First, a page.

Showing 2 posts by Mailise Marks.
Cyber resilience is an essential component of modern-day life in corporate America. It is critical that companies of all sizes take reasonable steps to prepare for an adverse cyber event that is, in all likelihood, inevitable in today’s business climate. The COVID-19 pandemic has brought with it a heightened cyber threat to companies that have increasingly embraced remote employment, as well as to critical industries including medical manufacturers and suppliers, financial services, healthcare, and others. Industry data indicates that cyber criminals have recently increased phishing campaigns and malware attacks. In times such as these, it is prudent for a company to evaluate its cyber-risk management and resilience practices – its ability to execute and deliver its business function following an adverse cyber event. More »
New York will soon take another step forward towards protecting residents’ confidential data. As of March 21, 2020, any company that owns or licenses computer data that contains the private information of a New York resident must implement and maintain reasonable measures to protect that information. This new legislation impacts any business that obtains or preserves New York residents’ confidential information regardless of where that business is located. New York’s expanding protection serves as yet another reminder of the importance of corporate cyber-resilience.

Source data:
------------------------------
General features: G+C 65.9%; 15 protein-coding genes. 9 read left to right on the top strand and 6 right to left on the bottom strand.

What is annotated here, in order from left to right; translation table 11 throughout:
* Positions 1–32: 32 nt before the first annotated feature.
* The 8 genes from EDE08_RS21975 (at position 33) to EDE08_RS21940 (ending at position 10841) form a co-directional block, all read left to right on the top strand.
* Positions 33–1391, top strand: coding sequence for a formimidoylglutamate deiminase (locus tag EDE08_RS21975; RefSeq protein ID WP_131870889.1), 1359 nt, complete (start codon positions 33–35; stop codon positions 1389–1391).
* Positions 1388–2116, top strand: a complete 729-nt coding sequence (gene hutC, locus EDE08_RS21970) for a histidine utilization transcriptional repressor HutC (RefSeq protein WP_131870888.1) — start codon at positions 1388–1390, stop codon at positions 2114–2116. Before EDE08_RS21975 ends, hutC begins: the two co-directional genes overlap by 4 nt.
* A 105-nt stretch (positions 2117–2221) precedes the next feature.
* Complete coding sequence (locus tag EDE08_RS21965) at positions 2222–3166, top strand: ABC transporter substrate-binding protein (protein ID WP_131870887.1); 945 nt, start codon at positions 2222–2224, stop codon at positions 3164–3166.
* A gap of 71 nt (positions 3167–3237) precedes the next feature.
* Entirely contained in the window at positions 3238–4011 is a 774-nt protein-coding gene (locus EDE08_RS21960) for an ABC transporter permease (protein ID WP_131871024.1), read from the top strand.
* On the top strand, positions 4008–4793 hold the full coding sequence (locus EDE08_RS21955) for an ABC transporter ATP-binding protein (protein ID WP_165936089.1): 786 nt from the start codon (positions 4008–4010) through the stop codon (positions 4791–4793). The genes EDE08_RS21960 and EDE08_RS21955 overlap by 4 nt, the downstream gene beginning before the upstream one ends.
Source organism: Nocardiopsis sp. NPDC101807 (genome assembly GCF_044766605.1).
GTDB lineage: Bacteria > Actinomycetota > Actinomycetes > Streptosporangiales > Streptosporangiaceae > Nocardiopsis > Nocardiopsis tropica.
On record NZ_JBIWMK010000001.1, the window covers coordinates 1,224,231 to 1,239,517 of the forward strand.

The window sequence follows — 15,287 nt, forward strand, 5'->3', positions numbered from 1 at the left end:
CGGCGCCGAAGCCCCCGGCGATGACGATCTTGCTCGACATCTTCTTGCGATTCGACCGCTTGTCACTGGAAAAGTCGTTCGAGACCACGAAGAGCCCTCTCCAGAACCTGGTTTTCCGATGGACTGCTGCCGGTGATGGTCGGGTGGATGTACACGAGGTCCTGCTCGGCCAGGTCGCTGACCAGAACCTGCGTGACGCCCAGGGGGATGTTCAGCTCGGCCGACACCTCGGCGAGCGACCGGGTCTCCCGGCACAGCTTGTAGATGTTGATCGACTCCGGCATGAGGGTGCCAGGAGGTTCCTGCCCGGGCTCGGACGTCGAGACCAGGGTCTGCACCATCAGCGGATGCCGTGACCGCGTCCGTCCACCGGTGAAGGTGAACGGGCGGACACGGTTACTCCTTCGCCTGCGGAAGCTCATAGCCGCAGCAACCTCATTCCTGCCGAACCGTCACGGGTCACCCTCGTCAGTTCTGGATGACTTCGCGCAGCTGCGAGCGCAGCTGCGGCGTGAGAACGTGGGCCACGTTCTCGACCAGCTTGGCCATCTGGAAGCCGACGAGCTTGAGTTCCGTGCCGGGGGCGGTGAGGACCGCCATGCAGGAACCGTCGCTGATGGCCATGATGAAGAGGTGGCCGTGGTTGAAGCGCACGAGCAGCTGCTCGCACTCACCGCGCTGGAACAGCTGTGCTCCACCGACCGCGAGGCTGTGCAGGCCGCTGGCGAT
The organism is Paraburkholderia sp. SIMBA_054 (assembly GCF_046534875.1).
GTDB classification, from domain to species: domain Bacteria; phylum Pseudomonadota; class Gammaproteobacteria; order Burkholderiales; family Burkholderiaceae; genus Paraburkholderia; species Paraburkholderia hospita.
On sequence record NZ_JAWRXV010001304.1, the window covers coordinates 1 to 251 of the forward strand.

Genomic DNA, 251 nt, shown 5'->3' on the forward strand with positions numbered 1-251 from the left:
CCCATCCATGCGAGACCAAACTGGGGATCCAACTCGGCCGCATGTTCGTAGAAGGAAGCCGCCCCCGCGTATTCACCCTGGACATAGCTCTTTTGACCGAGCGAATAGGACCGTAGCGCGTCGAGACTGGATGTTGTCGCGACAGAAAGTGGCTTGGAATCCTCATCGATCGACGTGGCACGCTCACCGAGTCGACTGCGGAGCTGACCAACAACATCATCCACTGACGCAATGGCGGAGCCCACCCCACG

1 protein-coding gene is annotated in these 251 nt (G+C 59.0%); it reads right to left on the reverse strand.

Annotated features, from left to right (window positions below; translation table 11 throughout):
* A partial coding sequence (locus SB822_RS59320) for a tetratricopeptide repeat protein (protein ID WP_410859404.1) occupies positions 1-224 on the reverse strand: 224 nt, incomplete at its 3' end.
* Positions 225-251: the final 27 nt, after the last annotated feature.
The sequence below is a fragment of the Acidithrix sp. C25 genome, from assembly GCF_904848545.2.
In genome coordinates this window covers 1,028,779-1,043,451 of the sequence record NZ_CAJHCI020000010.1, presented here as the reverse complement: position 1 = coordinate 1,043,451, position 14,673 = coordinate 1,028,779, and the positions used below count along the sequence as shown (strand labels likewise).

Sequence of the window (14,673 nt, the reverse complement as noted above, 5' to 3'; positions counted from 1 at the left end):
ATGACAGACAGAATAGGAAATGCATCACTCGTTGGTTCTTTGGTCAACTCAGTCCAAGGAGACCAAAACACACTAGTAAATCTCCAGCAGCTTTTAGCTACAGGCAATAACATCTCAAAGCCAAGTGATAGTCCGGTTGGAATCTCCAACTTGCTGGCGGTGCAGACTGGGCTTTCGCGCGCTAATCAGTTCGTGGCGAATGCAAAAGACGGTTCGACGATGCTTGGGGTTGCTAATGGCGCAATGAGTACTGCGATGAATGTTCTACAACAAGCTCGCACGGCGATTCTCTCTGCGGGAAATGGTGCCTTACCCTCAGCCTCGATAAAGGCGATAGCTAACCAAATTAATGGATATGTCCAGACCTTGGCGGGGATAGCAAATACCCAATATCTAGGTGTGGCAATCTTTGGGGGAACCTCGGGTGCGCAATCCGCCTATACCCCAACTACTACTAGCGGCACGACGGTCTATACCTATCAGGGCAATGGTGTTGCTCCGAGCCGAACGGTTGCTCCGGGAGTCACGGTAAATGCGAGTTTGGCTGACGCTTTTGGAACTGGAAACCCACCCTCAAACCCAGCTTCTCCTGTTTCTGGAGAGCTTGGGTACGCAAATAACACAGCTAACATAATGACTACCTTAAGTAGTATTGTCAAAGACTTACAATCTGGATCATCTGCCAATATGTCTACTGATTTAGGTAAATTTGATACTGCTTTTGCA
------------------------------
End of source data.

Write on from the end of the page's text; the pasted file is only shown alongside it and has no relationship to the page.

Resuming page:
In 2005, New York enacted the “Information Security Breach and Notification Act.” (“Notification Act”). As with other states throughout the country, the New York State legislature recognized the significant adverse impact of data security breaches as well as identity theft, and further recognized that New York residents were “hindered by a lack of information regarding breaches. . . .” Accordingly, the state legislature enacted the Notification Act to ensure that New York residents are properly informed in the event of a data breach, as such information would empower residents to implement measures designed to repair damage and, if possible, prevent future damage from a data breach. More »
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